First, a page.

INVITING WITNESSES TO GIVE EVIDENCE IN FORMAL COMMITTEE MEETINGS
1. Rule 12.4 of Standing Orders provides that a committee may, in connection with any competent matter, invite any person to attend its proceedings for the purpose of giving evidence.
2. The normal practice is that witnesses are agreed by the committee and are invited in advance. Their details are published on the committee agenda and in the Business Bulletin.
3. In situations where an organisation is invited to give evidence, wherever possible, the individuals who will be attending should be identified and named on the agenda.
4. The Standing Orders do, however, allow committees to take evidence from witnesses not listed on the agenda. The Procedures Committee is of the view that such circumstances are unlikely to arise frequently.
5. If it is proposed to take evidence from a witness who is not listed on the agenda, the agreement of the committee is required.
6. In reaching such a decision, a committee should have regard to the following considerations:
the importance of the potential contribution to be taken without notice;
in order to make proceedings open and accessible, it is helpful to members of the public to know in advance who will be giving evidence;
unscheduled contributions do not allow people the opportunity of attending committee proceedings to hear particular witnesses giving evidence;
unscheduled contributions may not allow the committee members to get the best from the witness;
members may not have had the opportunity to read a written submission from the witness;
members may not know the witness's background and experience;
members will not have had the opportunity of preparing questions;
the witness may not have had the chance fully to prepare for the meeting;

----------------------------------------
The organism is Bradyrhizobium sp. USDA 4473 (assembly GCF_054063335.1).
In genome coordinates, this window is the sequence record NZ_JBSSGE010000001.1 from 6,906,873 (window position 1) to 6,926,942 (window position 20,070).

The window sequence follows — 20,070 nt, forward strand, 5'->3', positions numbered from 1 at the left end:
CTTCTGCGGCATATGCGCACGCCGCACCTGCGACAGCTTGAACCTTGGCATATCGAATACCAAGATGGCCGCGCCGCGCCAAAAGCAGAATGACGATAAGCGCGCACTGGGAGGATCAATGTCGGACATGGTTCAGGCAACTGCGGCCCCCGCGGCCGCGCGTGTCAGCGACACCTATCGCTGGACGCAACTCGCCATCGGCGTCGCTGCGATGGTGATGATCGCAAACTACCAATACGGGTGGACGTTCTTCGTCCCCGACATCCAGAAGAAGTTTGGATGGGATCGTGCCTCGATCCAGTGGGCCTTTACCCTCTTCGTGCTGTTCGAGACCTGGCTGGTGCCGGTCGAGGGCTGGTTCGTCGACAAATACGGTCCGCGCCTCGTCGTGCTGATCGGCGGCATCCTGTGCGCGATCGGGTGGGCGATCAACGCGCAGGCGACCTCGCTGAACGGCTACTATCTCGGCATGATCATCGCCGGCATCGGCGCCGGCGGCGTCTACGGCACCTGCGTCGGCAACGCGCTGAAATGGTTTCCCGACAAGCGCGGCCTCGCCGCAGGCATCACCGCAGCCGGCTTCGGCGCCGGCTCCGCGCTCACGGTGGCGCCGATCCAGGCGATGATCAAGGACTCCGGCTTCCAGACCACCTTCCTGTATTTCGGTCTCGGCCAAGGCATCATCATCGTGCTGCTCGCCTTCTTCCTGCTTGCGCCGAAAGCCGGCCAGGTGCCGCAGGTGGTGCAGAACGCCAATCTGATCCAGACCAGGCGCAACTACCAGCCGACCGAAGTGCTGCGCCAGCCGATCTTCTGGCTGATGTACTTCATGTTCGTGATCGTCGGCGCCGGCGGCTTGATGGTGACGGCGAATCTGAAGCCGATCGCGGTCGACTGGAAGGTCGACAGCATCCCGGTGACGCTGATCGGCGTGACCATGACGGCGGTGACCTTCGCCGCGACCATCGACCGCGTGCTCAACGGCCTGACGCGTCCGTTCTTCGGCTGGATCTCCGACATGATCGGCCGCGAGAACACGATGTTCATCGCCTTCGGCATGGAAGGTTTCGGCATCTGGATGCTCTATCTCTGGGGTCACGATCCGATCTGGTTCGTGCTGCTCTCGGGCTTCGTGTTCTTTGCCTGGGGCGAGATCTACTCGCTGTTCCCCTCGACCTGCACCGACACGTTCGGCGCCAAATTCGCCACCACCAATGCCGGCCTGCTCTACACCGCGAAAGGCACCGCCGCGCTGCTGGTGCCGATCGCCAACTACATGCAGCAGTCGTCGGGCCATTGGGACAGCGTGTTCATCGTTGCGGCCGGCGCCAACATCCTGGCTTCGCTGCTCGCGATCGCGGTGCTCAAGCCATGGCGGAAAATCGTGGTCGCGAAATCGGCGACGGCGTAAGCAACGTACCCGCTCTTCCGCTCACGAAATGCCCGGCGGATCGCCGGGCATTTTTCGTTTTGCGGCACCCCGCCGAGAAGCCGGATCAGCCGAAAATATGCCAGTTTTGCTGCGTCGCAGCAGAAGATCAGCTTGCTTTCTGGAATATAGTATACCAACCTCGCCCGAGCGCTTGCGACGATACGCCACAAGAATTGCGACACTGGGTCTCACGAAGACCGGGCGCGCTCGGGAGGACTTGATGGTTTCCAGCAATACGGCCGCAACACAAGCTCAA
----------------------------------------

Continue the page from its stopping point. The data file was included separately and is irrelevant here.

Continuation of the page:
if contributions are to be invited from the public gallery, issues relating to the keeping of order may arise; and
it may be difficult to achieve a balance across a range of opinion.
7. These factors do not constitute an exhaustive list and the decision is one for the committee.
8. The Procedures Committee considered that it should be normal practice to provide notice of witnesses, but recognised that there could be exceptional circumstances where a committee would wish to exercise its discretion to hear from someone without notice. It was, however, felt unlikely that such circumstances would arise frequently because the test of the relevance and timeliness of the unscheduled contribution was a significant one to pass.
9. Where a committee wishes to hold an open forum or public meeting where contributions are taken from the floor, this can be done outwith the formal setting of a committee meeting as part of a fact finding exercise. When this occurs a range of options for recording such contributions is available, including the possibility of having Official Reporters produce a transcript of the proceedings which could be annexed, if the committee so agreed, to a Committee Report.
10. It should be noted that an informal meeting such as an open forum does not form part of the proceedings of the Parliament and as such statements made during such an event do not attract privilege under section 41 of the Scotland Act 1998. Conveners may wish to draw this to the attention of participants in such an event.